Before I go into my latest rant, I just wanted to offer a few prayers to the folks on the Gulf Coast, who in less than twenty-four hours may be hit by a category 4 hurricane. Ivan might brush New Orleans rather than hit it directly, but it’s no surprise to me to hear that people are getting out, quick.
Looking at the tragectory, I’m also concerned that this storm looks set to stall over northern Alabama/Tennessee over the weekend. Of course, the winds will have died down well before it gets there, but if a hurricane plants itself in an area and dumps all its rain until it dies out, that’s still a lot of rain.
Any word why this thing is going to stall?
We’re at it again: we Bloggers have developed an inflated sense of our self-importance: the future of journalism; the bringers down of Trent Lott; the ground soldiers digging up dirt against the Swift Boat Veterans for Truth and the possibly forged documents on George W. Bush’s service (or lack thereof) with the National Guard. I guess I shouldn’t shake my head, as it too has swelled up so often, the flab might whip out and hurt someone.
Early this week, the CBS news program 60 Minutes claimed that they had obtained documents calling into question elements of George W. Bush’s National Guard service, and whether or not the Bush family pressured officials to give him special favours. To Democrats, still stinging over the vicious and exaggerated campaign of the Swift Boat Veterans, it was payback time, but the Republicans dodged a bullet by claiming that the documents were “obvious forgeries”, possibly fed to CBS by somebody within the Kerry campaign.
At which point you start to wonder why America is seen as a beacon for democracy in this world. But that’s another matter.
As it stands, there is a lot of contradictory evidence being flung about, and the visceral debate has split the American blogosphere into its left and right-wing components. In terms of facts, it’s still very much in question whether or not the documents are forgeries. They seem to be more real than the Republicans have given them credit for; CBS is standing by their story, and their credibility has not completely gone down the toilet (Update: CBS and Dan Rather have since admitted their mistake and apologized; their credibility still has not gone down the toilet, however, because this story hasn’t engaged the general public). As for a debate on the veracity of the content of the documents, that hasn’t happened yet (which is especially discouraging, because it’s not like the “forged” documents were the major part of the “scoop”). Either Bush avoided service and his family got officials to lie about it, or somebody in Kerry’s campaign forged the documents and screwed up, or somebody in Bush’s campaign forged the documents and made it look like the Democrats screwed up. Or…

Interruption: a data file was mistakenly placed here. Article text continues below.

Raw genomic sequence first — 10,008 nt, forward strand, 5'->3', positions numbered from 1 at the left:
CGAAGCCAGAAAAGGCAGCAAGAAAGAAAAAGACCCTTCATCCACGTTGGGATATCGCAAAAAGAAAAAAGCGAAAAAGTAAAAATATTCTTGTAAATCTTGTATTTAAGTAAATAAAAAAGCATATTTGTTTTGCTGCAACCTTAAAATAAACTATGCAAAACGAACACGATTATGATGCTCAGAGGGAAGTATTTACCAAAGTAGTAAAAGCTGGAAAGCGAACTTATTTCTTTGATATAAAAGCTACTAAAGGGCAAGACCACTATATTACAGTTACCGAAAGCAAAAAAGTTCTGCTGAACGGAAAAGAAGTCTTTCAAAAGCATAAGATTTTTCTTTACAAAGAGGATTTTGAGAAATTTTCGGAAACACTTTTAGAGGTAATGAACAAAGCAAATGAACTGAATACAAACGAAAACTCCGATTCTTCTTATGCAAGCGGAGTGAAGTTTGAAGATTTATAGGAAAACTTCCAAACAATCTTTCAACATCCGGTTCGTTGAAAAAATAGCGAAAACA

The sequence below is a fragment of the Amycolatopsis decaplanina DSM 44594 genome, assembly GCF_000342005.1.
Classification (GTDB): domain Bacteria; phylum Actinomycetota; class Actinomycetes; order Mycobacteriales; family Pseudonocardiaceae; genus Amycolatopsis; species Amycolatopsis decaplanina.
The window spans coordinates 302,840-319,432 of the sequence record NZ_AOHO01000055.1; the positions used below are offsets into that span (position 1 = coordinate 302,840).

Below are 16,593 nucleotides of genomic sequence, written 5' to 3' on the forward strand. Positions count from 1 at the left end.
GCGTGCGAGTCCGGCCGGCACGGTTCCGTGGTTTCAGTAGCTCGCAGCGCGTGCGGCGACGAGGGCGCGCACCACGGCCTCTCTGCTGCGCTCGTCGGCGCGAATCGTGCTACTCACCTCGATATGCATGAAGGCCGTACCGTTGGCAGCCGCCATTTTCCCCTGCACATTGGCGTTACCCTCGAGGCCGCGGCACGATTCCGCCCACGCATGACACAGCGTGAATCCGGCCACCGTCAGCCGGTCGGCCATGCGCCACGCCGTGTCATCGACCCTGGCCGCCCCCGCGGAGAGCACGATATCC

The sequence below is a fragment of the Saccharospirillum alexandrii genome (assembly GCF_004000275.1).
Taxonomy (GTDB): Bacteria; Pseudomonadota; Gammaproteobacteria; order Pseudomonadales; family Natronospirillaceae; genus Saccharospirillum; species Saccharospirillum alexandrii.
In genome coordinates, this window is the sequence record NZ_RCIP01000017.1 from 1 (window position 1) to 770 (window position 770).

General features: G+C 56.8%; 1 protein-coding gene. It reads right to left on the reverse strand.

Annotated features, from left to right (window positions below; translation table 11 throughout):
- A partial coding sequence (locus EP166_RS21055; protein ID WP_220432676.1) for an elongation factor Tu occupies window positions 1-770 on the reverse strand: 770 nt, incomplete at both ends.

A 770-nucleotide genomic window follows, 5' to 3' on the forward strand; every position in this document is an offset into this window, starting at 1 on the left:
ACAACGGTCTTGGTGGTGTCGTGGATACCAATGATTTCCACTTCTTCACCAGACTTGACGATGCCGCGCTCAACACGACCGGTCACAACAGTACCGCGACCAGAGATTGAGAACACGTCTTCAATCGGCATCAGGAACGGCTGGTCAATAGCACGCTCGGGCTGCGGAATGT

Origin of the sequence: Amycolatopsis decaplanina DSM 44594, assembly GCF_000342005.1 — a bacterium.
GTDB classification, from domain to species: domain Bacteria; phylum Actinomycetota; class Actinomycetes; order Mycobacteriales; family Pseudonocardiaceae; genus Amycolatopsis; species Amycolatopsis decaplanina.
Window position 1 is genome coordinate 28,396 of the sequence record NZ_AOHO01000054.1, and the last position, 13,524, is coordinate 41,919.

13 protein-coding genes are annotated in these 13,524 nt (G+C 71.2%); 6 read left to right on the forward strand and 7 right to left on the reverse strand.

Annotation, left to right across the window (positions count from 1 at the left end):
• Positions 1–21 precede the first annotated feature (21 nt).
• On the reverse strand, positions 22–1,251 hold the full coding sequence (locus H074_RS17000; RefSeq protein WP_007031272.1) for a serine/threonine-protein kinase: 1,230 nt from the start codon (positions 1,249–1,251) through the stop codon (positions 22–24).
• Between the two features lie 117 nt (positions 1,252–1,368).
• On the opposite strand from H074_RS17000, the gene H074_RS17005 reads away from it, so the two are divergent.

And again, American democracy, shining beacon to the world, oxymoron.
Problem is, most of the controversy has not been noticed by the general public. The debate over the history of typesetting and proportional fonts has been fought almost exclusively in the blogosphere. Here in Canada, neither the CBC nor the National Post have given much prominence to the documents CBS uncovered, much less the allegations that the documents are forgeries, and I myself have no clear idea what the documents actually say. Americans’ first source of news remains television, from CNN to Fox to maybe (if they’re especially engaged) PBS, and right now CNN and Fox are on a storm-porn high thanks to Hurricane Ivan. Poll some Americans and I’d bet you twenty dollars that the majority of them will not have heard about the documents raised against Bush, much less the charges that these documents are forgeries.
That’s why we’re the future of journalism, some bloggers might say. We cover the things the mainstream media ignores. We kept the story of Tom Delay’s racist comments alive and forced him to resign as leader of the House Republicans. We built Howard Dean into the Democratic candidate for the presidency — well, almost. We’re doing the grunt work on hunting down the forgery story and, once we find it, the Kerry campaign is done like dinner!!!